In Judith Plaskow’s piece, we come to a breath of fresh air, and through analysis, see a different interpretation of this unique creature.  The most interesting aspect is that she is created from the same cosmic dust as Adam; in short, they are true equals.  They were, Plaskow tells us, “equal in all ways,” which leaves the reader to imagine that this equality would extend to the procreative act.  In this telling, God is branded just another man, already siding with Adam in this domestic battlefield.  It is the story of the feminist revolt against the good old boys network put in place to keep undesirables, namely women, under control.  Lilith flees this claustrophobic relationship.  She seeks justice and equity, and it is significant that she can get neither from her creator God or her husband.  God is tarnished with abusive patriarchy as much as Adam.  So she flies away.

God does not make the same mistake twice.  He creates Eve from Adam’s rib; out of man comes woman, which already casts a shadow on her sex.  Eve is doomed to servitude.  However, this quaking, seething mess of a marriage in the most beautiful and pastoral garden is threatened by Lilith who tries to return.  Eve sees her and, as Plaskow recounts, “began to think about the limits of her own life within the garden.”  This is the quantifiable crux of the story, the epiphany, the turning point not for Adam or Lilith, but for the newcomer Eve.  She is awakened to the possibilities in life.  She sees, quite literally, over Adam’s wall to the great wide open.  Walls are there to be climbed, to be knocked down, to be obliterated, and once enlightenment begins for Eve, things cannot return to being as they were.  The wall is blown apart.  Plaskow writes in language beautiful and fraught with poetry:  “And they [Lilith and Eve] sat and spoke together of the past and then of the future…And God and Adam were expectant and afraid the day Eve and Lilith returned to the garden, bursting with possibilities, ready to rebuild it together.”

Plaskow’s version of the story resonates so strongly with feminists and those who respect women.  However, why is Lilith demonized in other myths and texts?  In those tales, Lilith is characterized as evil and ostracized because she wishes to control her own fate and sex.  In Isaiah, she is lumped in with the horrific annihilation of Edom and destined to roam the desert in a deranged haze.  Why is she subjected to such punishment?  In a word, land.  Edom is destroyed because the land of Zion has been wronged.  Zion has suffered encroachment.  Therefore, God will send every evil scourge he can muster down upon the heads of Edom’s inhabitants, and the demon Lilith is one of those scourges.  In the Dead Sea Scrolls, Lilith is put with the bastards and those who stray from the proper understanding—in other words, those who do not think the way they should, the howlers and the yelpers.  Are they the protestors, those who stand up for others?  Are they those who seek justice and equity, who dare to challenge the status quo?  In the Zohar text she is again a temptress, a consort with Sama’el.  She is again an outsider, and a negative influence on others with her smooth tongue and seductive ways.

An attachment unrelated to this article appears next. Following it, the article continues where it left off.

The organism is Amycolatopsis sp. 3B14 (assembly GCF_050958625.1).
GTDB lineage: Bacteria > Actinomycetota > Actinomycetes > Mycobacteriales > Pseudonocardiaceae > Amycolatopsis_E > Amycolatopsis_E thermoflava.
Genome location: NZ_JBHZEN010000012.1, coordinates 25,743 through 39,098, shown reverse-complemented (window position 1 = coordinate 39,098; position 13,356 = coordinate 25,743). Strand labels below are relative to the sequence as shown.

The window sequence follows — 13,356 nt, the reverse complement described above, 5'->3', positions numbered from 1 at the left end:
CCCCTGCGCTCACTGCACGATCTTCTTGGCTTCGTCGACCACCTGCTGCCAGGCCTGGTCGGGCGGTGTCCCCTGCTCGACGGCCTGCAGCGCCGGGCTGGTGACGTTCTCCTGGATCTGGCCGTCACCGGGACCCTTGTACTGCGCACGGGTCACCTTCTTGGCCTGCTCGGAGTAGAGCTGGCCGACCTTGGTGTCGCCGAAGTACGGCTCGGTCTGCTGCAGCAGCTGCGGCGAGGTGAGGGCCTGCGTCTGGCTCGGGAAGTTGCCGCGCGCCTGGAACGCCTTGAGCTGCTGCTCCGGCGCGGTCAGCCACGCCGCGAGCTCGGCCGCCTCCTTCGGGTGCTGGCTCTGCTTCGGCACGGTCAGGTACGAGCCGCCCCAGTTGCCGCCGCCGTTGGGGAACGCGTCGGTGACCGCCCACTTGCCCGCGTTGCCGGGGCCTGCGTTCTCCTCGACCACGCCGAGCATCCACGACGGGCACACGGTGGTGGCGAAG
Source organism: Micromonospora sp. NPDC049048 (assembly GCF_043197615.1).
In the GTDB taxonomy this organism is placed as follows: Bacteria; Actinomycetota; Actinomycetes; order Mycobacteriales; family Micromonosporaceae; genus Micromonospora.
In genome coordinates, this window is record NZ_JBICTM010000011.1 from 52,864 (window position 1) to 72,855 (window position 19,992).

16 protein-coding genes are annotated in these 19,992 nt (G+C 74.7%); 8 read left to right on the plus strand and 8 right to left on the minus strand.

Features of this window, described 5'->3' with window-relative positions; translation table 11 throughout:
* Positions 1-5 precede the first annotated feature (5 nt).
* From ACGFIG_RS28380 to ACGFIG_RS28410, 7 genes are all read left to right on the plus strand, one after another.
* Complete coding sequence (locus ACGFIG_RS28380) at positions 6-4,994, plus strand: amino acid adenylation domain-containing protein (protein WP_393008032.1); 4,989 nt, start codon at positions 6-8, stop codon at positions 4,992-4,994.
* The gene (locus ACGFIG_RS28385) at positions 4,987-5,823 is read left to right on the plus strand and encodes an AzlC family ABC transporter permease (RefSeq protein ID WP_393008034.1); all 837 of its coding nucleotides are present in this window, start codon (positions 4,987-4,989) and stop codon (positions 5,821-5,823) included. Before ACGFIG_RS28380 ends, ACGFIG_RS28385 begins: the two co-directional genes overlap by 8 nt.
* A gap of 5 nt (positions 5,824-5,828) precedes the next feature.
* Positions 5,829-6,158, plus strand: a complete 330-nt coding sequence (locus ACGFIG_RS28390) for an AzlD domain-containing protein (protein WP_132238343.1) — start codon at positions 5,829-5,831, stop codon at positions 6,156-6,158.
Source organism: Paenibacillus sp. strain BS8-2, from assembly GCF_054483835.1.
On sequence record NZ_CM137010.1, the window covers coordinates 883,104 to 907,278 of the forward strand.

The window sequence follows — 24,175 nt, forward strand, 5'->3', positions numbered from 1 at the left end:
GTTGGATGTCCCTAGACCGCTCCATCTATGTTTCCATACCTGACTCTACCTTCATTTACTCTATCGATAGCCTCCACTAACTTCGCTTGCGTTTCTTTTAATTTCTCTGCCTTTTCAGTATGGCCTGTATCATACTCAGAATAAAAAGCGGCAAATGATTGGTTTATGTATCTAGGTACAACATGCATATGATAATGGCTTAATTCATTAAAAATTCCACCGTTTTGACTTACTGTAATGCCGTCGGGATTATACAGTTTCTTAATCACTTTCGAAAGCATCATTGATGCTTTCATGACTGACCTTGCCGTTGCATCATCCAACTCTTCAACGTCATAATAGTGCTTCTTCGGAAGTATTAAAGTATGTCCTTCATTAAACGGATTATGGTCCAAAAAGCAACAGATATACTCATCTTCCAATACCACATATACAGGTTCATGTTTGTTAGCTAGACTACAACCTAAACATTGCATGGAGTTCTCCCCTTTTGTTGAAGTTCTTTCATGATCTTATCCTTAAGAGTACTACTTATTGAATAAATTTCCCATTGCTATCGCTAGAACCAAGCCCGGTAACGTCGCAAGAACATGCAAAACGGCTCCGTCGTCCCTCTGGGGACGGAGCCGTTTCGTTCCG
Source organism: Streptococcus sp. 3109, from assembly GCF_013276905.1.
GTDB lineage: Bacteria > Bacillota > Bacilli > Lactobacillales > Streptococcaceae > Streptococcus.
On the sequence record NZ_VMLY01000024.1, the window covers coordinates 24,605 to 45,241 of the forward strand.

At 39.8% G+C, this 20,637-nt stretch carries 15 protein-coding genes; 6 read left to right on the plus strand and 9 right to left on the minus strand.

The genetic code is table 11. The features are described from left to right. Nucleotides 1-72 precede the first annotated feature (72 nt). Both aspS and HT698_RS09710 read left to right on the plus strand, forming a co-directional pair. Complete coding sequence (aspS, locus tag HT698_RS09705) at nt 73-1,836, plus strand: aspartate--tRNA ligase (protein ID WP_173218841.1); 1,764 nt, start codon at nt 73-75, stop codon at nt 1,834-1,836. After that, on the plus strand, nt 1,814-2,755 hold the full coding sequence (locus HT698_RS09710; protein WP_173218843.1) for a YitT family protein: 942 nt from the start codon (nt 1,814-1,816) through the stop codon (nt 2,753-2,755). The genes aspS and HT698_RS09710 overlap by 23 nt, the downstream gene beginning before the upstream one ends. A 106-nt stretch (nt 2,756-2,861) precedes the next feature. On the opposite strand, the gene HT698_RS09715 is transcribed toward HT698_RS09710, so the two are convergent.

The question remains:  who is Lilith?  In Plaskow’s poetic version, and one that is most acceptable because it reveals her character, she is a woman who clearly speaks her mind.  She questions the way things are, and acts as a facilitator and teacher for Eve, a woman later charged with corrupting mankind and costing human beings the Garden of Eden.  Lilith is enigmatic, gutsy, wild, and most importantly, free.  She flies across the desert, wraps herself in snakes, dares to be sensual and sexual.  She is every man’s fantasy and every man’s curse, a haunting, dream-like presence who threatens to shake loose the foundation stones of society.  And yes, she is woman.


  • Lilith:  Seductress, Heroine, or Murder?" by Janet Howe Gaines Bible Review (October, 2001)
  • The Complete Dead Sea Scrolls translated by Geze Vermes (New York: Penguin, 2001)
  • The Zohar:  The Book of Enlightenment translated by Danial Chanan Matt (N.J.: Paulist Press, 1983
  • The New American Bible (World Catholic Press, 2011)
  • "Alphabet of Ben Sira 78: Lilith" (various translators)
  • "The Coming of Lilith" by Judith Plaskow from Four Centuries of Jewish Women's Spirituality: A Sourcebook Ellen M. Umansky and Dianne Ashton, editors (Boston: Beacon Press, 1992)